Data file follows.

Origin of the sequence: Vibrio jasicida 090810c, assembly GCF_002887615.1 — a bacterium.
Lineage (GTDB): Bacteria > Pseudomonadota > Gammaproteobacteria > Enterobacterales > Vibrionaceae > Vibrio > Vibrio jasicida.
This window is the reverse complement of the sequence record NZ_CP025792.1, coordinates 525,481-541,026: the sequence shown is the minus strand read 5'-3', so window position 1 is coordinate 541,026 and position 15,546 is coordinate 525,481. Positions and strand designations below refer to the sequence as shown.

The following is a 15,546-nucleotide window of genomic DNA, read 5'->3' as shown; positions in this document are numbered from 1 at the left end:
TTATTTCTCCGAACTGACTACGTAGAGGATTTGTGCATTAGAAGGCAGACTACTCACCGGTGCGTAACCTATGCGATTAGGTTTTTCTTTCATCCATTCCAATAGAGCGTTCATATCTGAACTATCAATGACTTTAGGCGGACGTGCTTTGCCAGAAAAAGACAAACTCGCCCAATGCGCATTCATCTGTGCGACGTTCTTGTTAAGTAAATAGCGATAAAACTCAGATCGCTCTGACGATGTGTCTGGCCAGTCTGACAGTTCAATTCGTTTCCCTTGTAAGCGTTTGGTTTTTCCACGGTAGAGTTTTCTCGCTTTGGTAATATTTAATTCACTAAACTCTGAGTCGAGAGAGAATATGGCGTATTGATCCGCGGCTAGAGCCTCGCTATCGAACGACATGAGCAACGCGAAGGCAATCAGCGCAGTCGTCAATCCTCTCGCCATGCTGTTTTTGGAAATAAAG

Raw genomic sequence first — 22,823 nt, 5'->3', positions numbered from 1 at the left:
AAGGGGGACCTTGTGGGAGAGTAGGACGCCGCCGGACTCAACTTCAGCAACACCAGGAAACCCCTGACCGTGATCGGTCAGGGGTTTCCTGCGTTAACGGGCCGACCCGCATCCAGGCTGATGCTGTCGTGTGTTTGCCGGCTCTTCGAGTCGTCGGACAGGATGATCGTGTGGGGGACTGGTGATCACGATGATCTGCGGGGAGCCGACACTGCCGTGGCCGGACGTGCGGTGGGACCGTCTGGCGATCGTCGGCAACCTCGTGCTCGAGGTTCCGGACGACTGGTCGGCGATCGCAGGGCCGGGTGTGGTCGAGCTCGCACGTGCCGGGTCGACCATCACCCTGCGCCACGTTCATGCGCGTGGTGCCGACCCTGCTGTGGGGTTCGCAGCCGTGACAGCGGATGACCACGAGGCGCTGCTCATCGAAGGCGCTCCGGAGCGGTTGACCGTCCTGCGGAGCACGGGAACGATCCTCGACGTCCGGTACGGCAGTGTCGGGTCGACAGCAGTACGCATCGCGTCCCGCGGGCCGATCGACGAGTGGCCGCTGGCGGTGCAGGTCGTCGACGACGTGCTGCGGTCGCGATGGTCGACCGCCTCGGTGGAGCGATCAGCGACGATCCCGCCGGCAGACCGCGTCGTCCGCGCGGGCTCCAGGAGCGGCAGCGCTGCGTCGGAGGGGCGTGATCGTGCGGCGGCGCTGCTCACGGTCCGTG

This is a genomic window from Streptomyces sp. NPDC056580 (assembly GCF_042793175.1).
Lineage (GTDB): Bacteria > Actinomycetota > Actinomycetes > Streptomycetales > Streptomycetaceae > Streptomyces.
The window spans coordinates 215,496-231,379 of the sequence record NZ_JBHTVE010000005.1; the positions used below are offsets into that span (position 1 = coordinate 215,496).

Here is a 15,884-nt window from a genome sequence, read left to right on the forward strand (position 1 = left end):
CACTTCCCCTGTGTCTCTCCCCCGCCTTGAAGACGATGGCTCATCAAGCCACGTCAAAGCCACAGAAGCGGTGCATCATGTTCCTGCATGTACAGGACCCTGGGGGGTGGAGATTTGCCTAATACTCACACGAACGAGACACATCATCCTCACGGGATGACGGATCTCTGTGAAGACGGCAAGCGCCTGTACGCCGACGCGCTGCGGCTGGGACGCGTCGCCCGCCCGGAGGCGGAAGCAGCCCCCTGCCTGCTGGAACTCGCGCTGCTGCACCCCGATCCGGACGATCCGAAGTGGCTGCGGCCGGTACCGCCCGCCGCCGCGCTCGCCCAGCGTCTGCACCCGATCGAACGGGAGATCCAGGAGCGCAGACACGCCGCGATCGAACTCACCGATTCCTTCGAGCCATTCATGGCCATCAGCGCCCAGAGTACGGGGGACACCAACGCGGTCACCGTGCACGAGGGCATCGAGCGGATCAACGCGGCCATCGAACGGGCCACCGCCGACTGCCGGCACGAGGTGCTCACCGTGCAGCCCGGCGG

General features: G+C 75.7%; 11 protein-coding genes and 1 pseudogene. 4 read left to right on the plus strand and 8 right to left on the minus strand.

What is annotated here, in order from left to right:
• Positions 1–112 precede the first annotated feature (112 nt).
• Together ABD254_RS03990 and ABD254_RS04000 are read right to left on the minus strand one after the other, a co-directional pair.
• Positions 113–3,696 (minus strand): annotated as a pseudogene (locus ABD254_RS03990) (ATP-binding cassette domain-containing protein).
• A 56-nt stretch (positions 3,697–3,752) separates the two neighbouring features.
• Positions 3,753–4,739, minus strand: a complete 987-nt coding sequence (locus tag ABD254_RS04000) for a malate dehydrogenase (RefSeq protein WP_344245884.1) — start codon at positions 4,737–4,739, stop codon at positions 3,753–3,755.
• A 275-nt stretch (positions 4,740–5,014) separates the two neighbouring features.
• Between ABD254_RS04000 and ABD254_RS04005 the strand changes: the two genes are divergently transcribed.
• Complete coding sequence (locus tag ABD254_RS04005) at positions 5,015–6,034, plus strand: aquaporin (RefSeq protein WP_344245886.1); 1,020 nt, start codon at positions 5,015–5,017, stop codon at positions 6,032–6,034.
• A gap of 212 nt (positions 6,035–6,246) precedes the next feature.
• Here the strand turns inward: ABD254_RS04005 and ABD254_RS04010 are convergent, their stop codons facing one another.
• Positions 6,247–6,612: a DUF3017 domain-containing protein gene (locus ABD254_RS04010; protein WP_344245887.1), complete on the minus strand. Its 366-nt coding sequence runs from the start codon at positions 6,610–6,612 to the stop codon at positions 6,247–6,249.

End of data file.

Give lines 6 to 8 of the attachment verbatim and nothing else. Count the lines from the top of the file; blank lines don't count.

Raw genomic sequence first — 22,823 nt, 5'->3', positions numbered from 1 at the left:
AAGGGGGACCTTGTGGGAGAGTAGGACGCCGCCGGACTCAACTTCAGCAACACCAGGAAACCCCTGACCGTGATCGGTCAGGGGTTTCCTGCGTTAACGGGCCGACCCGCATCCAGGCTGATGCTGTCGTGTGTTTGCCGGCTCTTCGAGTCGTCGGACAGGATGATCGTGTGGGGGACTGGTGATCACGATGATCTGCGGGGAGCCGACACTGCCGTGGCCGGACGTGCGGTGGGACCGTCTGGCGATCGTCGGCAACCTCGTGCTCGAGGTTCCGGACGACTGGTCGGCGATCGCAGGGCCGGGTGTGGTCGAGCTCGCACGTGCCGGGTCGACCATCACCCTGCGCCACGTTCATGCGCGTGGTGCCGACCCTGCTGTGGGGTTCGCAGCCGTGACAGCGGATGACCACGAGGCGCTGCTCATCGAAGGCGCTCCGGAGCGGTTGACCGTCCTGCGGAGCACGGGAACGATCCTCGACGTCCGGTACGGCAGTGTCGGGTCGACAGCAGTACGCATCGCGTCCCGCGGGCCGATCGACGAGTGGCCGCTGGCGGTGCAGGTCGTCGACGACGTGCTGCGGTCGCGATGGTCGACCGCCTCGGTGGAGCGATCAGCGACGATCCCGCCGGCAGACCGCGTCGTCCGCGCGGGCTCCAGGAGCGGCAGCGCTGCGTCGGAGGGGCGTGATCGTGCGGCGGCGCTGCTCACGGTCCGTG

This is a genomic window from Streptomyces sp. NPDC056580 (assembly GCF_042793175.1).